Welcome.

I’m going to kick this off by highlighting three pieces of classic gear that continue to serve me well in the field. In addition to being solid, robust and time-tested equipment, all of these pieces (like most, if not all, of the gear we will feature here) possess a certain quality – a “quality of quality.” What am I getting at here? I guess it’s a feeling of substance, of being well-made and of being the type of gear that you will likely need to spend time wearing-in, not wondering how soon it will wear out.

I want to make it clear that, despite the somewhat campy title, this blog wasn’t started to be nostalgic, to pine for the “good old days” etc. – but instead to highlight gear still being made the way people used to make outdoor gear when it was equipment you truly had to depend on;  maybe even would be gear that, with care, could be handed down to your children when the time came. An approach, and a pride in craftsmanship, that is all too rare these days, being sidelined in favor of planned obsolescence and convincing your customers that they need to buy your next new “thing” every other season..

Ok, enough about that. Here are three classic outdoor items to kick this off:

D. H. Russel Trout and Bird Knife:

My Grohmann #2

Designed by D. H. Russel and manufactured by hand by the Grohmann Knife Company of Nova Scotia for something like the last 50 years, this knife is based on the original Canadian belt knife design. High carbon stainless blade with a full tang, rosewood handle that comes with a cord lanyard and leather sheath. There are several different models of D. H. Russel knives produced by Grohmann, but I really like the #2, “Trout and Bird” for it’s size and usefulness for cleaning fish and small game. In fact, after cleaning who knows how many birds with the #2, I can say that I’ve never found a better one for this purpose. A knife that will grow old with you. Link.


Filson Wading Jacket:

pfilson1-2231310dt

I’ve worn this jacket rowing on the Snake River in a hailstorm, freezing in a duck blind in November in Idaho and hunkering in the rain in Patagonia. Consider it not just a rain jacket, but rain armor. Waxed cotton, just the right amount of pockets without being too many, inner cuffs with a cinch tab, and arguably my favorite feature – wool-lined hand warmer pockets. Worth every penny.  Link.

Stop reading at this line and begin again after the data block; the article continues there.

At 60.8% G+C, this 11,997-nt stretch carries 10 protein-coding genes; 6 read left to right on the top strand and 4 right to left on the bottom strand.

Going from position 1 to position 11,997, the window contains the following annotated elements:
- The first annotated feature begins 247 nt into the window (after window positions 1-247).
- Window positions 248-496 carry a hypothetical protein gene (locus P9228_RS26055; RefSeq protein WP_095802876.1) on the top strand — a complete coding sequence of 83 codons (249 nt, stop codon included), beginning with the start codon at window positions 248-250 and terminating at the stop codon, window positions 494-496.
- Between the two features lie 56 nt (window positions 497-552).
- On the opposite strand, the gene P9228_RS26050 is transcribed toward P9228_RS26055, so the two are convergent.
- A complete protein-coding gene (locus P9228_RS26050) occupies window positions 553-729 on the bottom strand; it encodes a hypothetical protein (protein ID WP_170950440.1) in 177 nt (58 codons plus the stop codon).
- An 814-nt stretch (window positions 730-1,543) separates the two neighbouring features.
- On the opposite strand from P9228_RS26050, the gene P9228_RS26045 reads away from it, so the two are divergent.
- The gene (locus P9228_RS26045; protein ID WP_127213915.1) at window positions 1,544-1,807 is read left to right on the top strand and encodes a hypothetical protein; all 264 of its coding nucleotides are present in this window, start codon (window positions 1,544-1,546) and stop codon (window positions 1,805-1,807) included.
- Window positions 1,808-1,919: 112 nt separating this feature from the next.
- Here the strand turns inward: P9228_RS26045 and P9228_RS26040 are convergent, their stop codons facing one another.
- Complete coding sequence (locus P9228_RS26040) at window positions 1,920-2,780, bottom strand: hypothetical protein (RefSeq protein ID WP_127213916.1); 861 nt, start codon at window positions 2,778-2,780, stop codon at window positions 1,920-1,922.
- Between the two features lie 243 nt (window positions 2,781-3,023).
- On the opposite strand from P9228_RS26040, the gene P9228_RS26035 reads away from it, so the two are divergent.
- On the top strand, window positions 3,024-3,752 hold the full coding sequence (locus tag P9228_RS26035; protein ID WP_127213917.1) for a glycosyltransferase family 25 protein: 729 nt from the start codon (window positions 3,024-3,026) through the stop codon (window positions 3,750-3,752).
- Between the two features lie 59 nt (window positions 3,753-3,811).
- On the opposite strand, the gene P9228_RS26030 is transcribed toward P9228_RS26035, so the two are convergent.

Stanley Classic Thermos:

classic-1qt1

The standard by which all thermoses are judged. ‘Nuff said.  Link.

Stay tuned for more, folks….

Advertisements

4 comments on “Welcome.

  1. Nick says:

    The cool thing about that thermos is if you don’t want someone stealing it on the job, you can park your truck on top of it. Coffee’s still hot when you move the truck, too.

  2. erik meade says:

    I use a thermos like that nearly every day. Except mine is made in Nashville, TN. I do not think the current Chinese – Walmartized version compares. I don’t think it really qualifies for inclusion here as something that is “still being made the way people used to make outdoor gear when it was equipment you truly had to depend on;”

  3. smithhammer says:

    Good point, Erik. We had one when I was growing up that seemed indestructible, and which presumably, was built in the States. The latest Stanley I have has been going strong for a couple years now, but your post prompted me to check the bottom of it, and indeed, it is made in China. So far it been “something I can depend on,” but we’ll see whether the craftsmanship holds up to the way they used to be made. If it fails, expect a follow-up post saying so. Regardless, Stanley does guarantee it for life.

  4. Jeff Sackett says:

    The knife link here has kits to make your own. I have done that before and it is really fun..

Leave a Reply

Fill in your details below or click an icon to log in:

WordPress.com Logo

You are commenting using your WordPress.com account. Log Out / Change )

Twitter picture

You are commenting using your Twitter account. Log Out / Change )

Facebook photo

You are commenting using your Facebook account. Log Out / Change )

Google+ photo

You are commenting using your Google+ account. Log Out / Change )

Connecting to %s